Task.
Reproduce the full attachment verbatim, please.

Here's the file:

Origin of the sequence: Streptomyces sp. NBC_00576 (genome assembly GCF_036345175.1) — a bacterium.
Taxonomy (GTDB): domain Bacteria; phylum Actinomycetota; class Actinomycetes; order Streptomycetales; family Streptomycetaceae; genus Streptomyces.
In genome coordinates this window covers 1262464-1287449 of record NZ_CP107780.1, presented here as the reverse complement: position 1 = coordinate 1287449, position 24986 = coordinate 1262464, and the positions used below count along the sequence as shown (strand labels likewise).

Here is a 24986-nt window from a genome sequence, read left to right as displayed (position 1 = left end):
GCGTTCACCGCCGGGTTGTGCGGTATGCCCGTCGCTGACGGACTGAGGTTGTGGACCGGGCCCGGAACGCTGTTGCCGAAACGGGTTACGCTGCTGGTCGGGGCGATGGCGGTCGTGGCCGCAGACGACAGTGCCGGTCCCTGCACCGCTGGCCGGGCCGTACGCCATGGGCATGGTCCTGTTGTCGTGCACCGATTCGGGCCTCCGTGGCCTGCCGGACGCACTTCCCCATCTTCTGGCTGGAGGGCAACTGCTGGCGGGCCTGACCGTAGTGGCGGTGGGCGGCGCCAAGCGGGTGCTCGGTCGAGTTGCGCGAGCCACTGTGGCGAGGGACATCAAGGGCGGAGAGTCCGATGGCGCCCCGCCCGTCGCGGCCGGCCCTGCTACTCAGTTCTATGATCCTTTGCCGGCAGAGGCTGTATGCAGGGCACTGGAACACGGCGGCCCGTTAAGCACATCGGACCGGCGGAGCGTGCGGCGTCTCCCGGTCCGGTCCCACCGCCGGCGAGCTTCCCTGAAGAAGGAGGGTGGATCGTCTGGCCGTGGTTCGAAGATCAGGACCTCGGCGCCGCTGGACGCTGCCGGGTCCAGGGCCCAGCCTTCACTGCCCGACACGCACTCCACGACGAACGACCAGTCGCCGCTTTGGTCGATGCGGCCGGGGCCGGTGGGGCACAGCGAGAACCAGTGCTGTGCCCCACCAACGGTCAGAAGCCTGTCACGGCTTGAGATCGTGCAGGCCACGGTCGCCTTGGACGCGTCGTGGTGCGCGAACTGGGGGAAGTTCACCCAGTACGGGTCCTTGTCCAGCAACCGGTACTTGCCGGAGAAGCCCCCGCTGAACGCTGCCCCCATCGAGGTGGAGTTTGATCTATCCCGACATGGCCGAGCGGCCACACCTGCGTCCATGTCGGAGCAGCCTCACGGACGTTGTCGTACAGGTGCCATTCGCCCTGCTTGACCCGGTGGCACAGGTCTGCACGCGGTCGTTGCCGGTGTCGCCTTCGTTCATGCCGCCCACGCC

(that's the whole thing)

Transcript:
Origin of the sequence: Streptomyces sp. NBC_00576 (genome assembly GCF_036345175.1) — a bacterium.
Taxonomy (GTDB): domain Bacteria; phylum Actinomycetota; class Actinomycetes; order Streptomycetales; family Streptomycetaceae; genus Streptomyces.
In genome coordinates this window covers 1262464-1287449 of record NZ_CP107780.1, presented here as the reverse complement: position 1 = coordinate 1287449, position 24986 = coordinate 1262464, and the positions used below count along the sequence as shown (strand labels likewise).

Here is a 24986-nt window from a genome sequence, read left to right as displayed (position 1 = left end):
GCGTTCACCGCCGGGTTGTGCGGTATGCCCGTCGCTGACGGACTGAGGTTGTGGACCGGGCCCGGAACGCTGTTGCCGAAACGGGTTACGCTGCTGGTCGGGGCGATGGCGGTCGTGGCCGCAGACGACAGTGCCGGTCCCTGCACCGCTGGCCGGGCCGTACGCCATGGGCATGGTCCTGTTGTCGTGCACCGATTCGGGCCTCCGTGGCCTGCCGGACGCACTTCCCCATCTTCTGGCTGGAGGGCAACTGCTGGCGGGCCTGACCGTAGTGGCGGTGGGCGGCGCCAAGCGGGTGCTCGGTCGAGTTGCGCGAGCCACTGTGGCGAGGGACATCAAGGGCGGAGAGTCCGATGGCGCCCCGCCCGTCGCGGCCGGCCCTGCTACTCAGTTCTATGATCCTTTGCCGGCAGAGGCTGTATGCAGGGCACTGGAACACGGCGGCCCGTTAAGCACATCGGACCGGCGGAGCGTGCGGCGTCTCCCGGTCCGGTCCCACCGCCGGCGAGCTTCCCTGAAGAAGGAGGGTGGATCGTCTGGCCGTGGTTCGAAGATCAGGACCTCGGCGCCGCTGGACGCTGCCGGGTCCAGGGCCCAGCCTTCACTGCCCGACACGCACTCCACGACGAACGACCAGTCGCCGCTTTGGTCGATGCGGCCGGGGCCGGTGGGGCACAGCGAGAACCAGTGCTGTGCCCCACCAACGGTCAGAAGCCTGTCACGGCTTGAGATCGTGCAGGCCACGGTCGCCTTGGACGCGTCGTGGTGCGCGAACTGGGGGAAGTTCACCCAGTACGGGTCCTTGTCCAGCAACCGGTACTTGCCGGAGAAGCCCCCGCTGAACGCTGCCCCCATCGAGGTGGAGTTTGATCTATCCCGACATGGCCGAGCGGCCACACCTGCGTCCATGTCGGAGCAGCCTCACGGACGTTGTCGTACAGGTGCCATTCGCCCTGCTTGACCCGGTGGCACAGGTCTGCACGCGGTCGTTGCCGGTGTCGCCTTCGTTCATGCCGCCCACGCC